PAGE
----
These four vision tours allow you and your group to seek God’s guidance as you prayerfully discern where He is leading you to partner for Kingdom impact.  For the Cincinnati tour, see the web link above.  If you are interested in Salt Lake City, Brazil, or France, please contact Doug Williams, 502-489-3420 or, for more details. For more partnership opportunities, visit our web at  Search by length, location, or project.  Indeed, mission partnership opportunities abound!

Tornado Preparedness

West Liberty - 3Tornadoes are the most violent storms in nature.  Almost 1200 tornadoes strike every year across the United States.  Winds can reach more than 200 miles per hour, and they can destroy a neighborhood in seconds, leaving behind loss and chaos.  Every year, thousands hold their breath as they watch 15 to 20 of these deadly rotating clouds of fury pass through the Commonwealth.

The destruction and injury depends upon the size, intensity, path, time of day, and length of time the tornado stays on the ground.  They can occur in any season but are most likely in the spring and summer.  Tornadoes frequently occur between the hours of 3 p.m. and 9 p.m.

The 2012 tornado that struck West Liberty tracked across Eastern Kentucky for more than 85 miles.  A survivor of this tornado reminds us of the violent nature of these storms and the need to be prepared, “If it weren’t for God, we’d all be dead.”

Most injuries and fatalities from tornadoes are caused by flying debris.  When a tornado strikes, it is vital to go to the safest place for protection and to seek personal cover.

Here are some tips for tornado preparedness:

  1. Know the difference in a tornado watch and a tornado warning.  A tornado watch means that the weather conditions are possible to produce a tornado.  A tornado warning means that a tornado has been sighted or indicated by weather radar.  Tornado warnings indicate imminent danger and those in the warning area should go to a safe place of cover immediately.
  2. The best protection in a tornado is underground in a basement, cellar, a storm shelter, or in a safe room built to FEMA standards.  These shelters greatly increase survival chances.
  3. If an underground shelter is not available, it is recommended that you seek protection in a small windowless room in a sturdy building, such as a bathroom, interior hallway, or closet. It is strongly recommended that these be on the first floor.  One should use additional personal cover as you gather in this interior space.  Use what is available to cover yourself, such as a mattress, blanket, or coat.  Cover your head and neck with your arms.
  4. Mobile homes, malls, gyms, warehouses, vehicles, and the outdoors do not provide safe protection against tornadoes.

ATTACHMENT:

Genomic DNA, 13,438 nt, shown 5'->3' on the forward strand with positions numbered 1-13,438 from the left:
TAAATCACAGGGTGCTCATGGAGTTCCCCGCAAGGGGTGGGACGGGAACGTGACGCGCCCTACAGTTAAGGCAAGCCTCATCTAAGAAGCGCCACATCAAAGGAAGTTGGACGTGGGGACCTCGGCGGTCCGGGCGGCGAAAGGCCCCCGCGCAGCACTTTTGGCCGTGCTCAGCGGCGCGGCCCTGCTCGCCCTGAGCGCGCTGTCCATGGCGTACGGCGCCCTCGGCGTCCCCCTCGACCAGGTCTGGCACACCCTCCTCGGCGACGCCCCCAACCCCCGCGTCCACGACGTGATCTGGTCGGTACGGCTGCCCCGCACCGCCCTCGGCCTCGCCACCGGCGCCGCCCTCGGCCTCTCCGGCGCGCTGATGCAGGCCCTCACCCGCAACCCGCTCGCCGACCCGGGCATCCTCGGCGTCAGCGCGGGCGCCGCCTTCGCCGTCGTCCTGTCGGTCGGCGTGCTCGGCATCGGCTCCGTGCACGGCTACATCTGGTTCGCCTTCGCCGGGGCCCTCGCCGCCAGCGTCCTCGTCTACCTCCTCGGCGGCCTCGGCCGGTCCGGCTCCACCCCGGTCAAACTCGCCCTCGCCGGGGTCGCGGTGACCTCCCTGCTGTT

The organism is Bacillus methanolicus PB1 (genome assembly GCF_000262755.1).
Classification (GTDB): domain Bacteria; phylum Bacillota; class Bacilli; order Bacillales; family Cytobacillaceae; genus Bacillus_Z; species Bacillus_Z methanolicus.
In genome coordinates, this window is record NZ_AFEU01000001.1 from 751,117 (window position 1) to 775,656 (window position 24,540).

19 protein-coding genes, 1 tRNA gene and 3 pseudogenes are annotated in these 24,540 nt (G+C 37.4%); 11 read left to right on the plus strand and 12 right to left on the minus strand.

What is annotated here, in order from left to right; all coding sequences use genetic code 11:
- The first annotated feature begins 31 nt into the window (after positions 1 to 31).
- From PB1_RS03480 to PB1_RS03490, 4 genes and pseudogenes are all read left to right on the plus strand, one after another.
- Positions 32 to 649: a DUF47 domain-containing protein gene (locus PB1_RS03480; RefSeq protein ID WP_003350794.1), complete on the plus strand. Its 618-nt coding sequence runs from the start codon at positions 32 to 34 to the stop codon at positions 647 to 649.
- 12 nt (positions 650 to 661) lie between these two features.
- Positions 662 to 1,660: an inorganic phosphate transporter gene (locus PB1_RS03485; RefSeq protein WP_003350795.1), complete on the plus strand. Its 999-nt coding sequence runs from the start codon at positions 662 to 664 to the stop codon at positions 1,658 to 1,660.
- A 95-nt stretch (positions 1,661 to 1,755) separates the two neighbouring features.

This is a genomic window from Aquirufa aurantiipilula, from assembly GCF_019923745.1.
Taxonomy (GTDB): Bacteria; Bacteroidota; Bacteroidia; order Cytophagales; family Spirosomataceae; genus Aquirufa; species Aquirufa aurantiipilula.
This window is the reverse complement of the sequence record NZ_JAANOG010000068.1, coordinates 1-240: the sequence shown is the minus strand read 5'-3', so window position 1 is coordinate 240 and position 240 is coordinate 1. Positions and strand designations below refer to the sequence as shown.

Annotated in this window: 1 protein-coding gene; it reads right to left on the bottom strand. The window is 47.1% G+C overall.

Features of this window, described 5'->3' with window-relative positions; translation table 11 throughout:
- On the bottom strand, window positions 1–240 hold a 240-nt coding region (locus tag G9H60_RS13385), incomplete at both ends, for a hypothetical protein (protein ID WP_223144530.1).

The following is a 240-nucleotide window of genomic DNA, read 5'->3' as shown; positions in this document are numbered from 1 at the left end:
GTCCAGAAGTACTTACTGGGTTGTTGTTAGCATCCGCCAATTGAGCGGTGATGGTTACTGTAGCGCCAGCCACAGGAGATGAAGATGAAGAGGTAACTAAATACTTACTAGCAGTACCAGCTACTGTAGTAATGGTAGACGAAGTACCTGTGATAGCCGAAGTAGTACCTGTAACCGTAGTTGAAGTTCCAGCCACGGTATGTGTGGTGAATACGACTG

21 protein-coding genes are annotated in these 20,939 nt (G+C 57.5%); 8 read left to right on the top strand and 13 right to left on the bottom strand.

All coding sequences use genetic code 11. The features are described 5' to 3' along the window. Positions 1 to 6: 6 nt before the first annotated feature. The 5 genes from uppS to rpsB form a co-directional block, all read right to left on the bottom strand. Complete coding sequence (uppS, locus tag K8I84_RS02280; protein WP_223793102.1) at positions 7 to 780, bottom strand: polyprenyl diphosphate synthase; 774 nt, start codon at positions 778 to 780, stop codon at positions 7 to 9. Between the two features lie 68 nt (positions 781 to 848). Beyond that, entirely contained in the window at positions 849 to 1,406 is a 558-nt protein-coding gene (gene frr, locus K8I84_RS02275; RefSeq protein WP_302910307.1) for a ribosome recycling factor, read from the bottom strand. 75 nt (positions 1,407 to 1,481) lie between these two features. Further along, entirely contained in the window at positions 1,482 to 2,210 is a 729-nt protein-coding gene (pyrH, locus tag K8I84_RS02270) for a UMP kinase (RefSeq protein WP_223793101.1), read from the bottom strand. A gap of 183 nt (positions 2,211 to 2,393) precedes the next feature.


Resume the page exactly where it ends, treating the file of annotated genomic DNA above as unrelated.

5. Families should have a plan that includes a first aid kit, emergency supplies, and a place for all family members to meet following a disaster.  It is recommended that families have two pre-determined meeting places.

As always, being prepared greatly increases you and your family’s ability to survive when a disaster strikes.

10 Things Missionaries Won’t Tell You

I recently read a blog post introduced to me by one of our Kentucky missionaries that was written in July of 2014 by Adam Mosley. After working with missionaries for most of my ministry, I know that what Adam has written is so true. If you’ve not served as a missionary, you might not know these things. So, I’m going to share his blog posting with you right here. I pray it will open your eyes to more effective ways to minister to and support missionaries whom God has called to serve.    KBCL1091 - copy

Being a missionary is hard work. Everybody knows that. But the things we think of as the hard parts – lack of modern amenities, exposure to disease, and the like – only begin to scratch the surface of the difficulties of real missionary life. Often, it is the things left unsaid that really begin to erode the passion and soul of a missionary. Here are just a few of those things…

• Have you read my latest newsletter?
• Newsletters, blog posts, website updates – all the “experts” tell me that I need to be sending you fresh content on a regular basis so you won’t forget about me. But here’s the thing…writing is hard, especially for those who aren’t natural writers. You know what else is hard? HTML, CSS, PHP, and a bunch of other tech-geek stuff that you have to learn about just to make a decent-looking website or email. I really want to tell you what’s going on, but it’s hard to turn out gripping narratives while I have a sick child asleep in my lap. And if I have to look up how to code a “mailto” link one more time, I’m going to scream!

• Thank you so much for the encouragement!
• I’m glad that you liked my Facebook status. I really am. The thing is, when I say we need $1,200 by the end of the week to pay the school fees for orphaned children, I’m talking about actual dollars and actual need. Contrary to the rumors, Bill Gates doesn’t donate a dollar for every Like. That part is up to you. So, the next time you Like my status, consider sending a few bucks my way too.

• I’m trusting God to provide, and I’m so thankful for our donors.